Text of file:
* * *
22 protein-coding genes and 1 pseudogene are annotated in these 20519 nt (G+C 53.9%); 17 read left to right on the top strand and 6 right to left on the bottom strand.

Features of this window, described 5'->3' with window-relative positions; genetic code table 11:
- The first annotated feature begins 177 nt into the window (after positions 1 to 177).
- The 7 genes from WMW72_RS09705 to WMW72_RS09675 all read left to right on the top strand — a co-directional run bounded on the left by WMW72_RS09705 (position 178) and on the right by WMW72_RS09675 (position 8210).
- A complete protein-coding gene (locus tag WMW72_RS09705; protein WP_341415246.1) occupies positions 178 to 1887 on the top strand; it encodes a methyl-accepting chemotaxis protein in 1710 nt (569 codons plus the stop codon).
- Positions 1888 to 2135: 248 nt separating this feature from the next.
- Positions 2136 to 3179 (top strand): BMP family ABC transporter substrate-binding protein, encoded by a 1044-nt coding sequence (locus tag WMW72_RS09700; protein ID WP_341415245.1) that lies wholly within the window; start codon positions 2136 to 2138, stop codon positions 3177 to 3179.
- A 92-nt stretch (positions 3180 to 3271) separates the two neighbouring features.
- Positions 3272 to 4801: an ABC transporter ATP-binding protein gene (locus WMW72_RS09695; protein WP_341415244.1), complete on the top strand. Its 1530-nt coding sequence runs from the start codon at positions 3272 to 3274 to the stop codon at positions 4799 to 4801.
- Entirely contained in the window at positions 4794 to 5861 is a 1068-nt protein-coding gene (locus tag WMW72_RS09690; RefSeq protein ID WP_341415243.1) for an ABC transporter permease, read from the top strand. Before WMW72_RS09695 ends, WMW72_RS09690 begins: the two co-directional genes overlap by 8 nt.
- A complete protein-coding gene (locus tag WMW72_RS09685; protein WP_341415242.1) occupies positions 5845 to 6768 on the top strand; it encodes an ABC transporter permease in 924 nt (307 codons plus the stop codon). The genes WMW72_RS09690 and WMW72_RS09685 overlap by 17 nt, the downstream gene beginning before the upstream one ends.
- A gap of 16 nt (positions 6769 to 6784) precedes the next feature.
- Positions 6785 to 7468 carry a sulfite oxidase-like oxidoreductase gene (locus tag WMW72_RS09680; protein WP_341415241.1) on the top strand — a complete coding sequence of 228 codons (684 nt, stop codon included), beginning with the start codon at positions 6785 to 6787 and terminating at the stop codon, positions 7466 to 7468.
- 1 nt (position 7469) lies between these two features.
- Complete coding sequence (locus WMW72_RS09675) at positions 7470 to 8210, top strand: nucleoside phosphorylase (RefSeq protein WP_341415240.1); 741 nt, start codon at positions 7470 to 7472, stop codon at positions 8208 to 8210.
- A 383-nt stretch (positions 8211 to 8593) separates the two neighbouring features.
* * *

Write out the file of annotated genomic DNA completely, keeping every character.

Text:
22 protein-coding genes and 1 pseudogene are annotated in these 20519 nt (G+C 53.9%); 17 read left to right on the top strand and 6 right to left on the bottom strand.

Features of this window, described 5'->3' with window-relative positions; genetic code table 11:
- The first annotated feature begins 177 nt into the window (after positions 1 to 177).
- The 7 genes from WMW72_RS09705 to WMW72_RS09675 all read left to right on the top strand — a co-directional run bounded on the left by WMW72_RS09705 (position 178) and on the right by WMW72_RS09675 (position 8210).
- A complete protein-coding gene (locus tag WMW72_RS09705; protein WP_341415246.1) occupies positions 178 to 1887 on the top strand; it encodes a methyl-accepting chemotaxis protein in 1710 nt (569 codons plus the stop codon).
- Positions 1888 to 2135: 248 nt separating this feature from the next.
- Positions 2136 to 3179 (top strand): BMP family ABC transporter substrate-binding protein, encoded by a 1044-nt coding sequence (locus tag WMW72_RS09700; protein ID WP_341415245.1) that lies wholly within the window; start codon positions 2136 to 2138, stop codon positions 3177 to 3179.
- A 92-nt stretch (positions 3180 to 3271) separates the two neighbouring features.
- Positions 3272 to 4801: an ABC transporter ATP-binding protein gene (locus WMW72_RS09695; protein WP_341415244.1), complete on the top strand. Its 1530-nt coding sequence runs from the start codon at positions 3272 to 3274 to the stop codon at positions 4799 to 4801.
- Entirely contained in the window at positions 4794 to 5861 is a 1068-nt protein-coding gene (locus tag WMW72_RS09690; RefSeq protein ID WP_341415243.1) for an ABC transporter permease, read from the top strand. Before WMW72_RS09695 ends, WMW72_RS09690 begins: the two co-directional genes overlap by 8 nt.
- A complete protein-coding gene (locus tag WMW72_RS09685; protein WP_341415242.1) occupies positions 5845 to 6768 on the top strand; it encodes an ABC transporter permease in 924 nt (307 codons plus the stop codon). The genes WMW72_RS09690 and WMW72_RS09685 overlap by 17 nt, the downstream gene beginning before the upstream one ends.
- A gap of 16 nt (positions 6769 to 6784) precedes the next feature.
- Positions 6785 to 7468 carry a sulfite oxidase-like oxidoreductase gene (locus tag WMW72_RS09680; protein WP_341415241.1) on the top strand — a complete coding sequence of 228 codons (684 nt, stop codon included), beginning with the start codon at positions 6785 to 6787 and terminating at the stop codon, positions 7466 to 7468.
- 1 nt (position 7469) lies between these two features.
- Complete coding sequence (locus WMW72_RS09675) at positions 7470 to 8210, top strand: nucleoside phosphorylase (RefSeq protein WP_341415240.1); 741 nt, start codon at positions 7470 to 7472, stop codon at positions 8208 to 8210.
- A 383-nt stretch (positions 8211 to 8593) separates the two neighbouring features.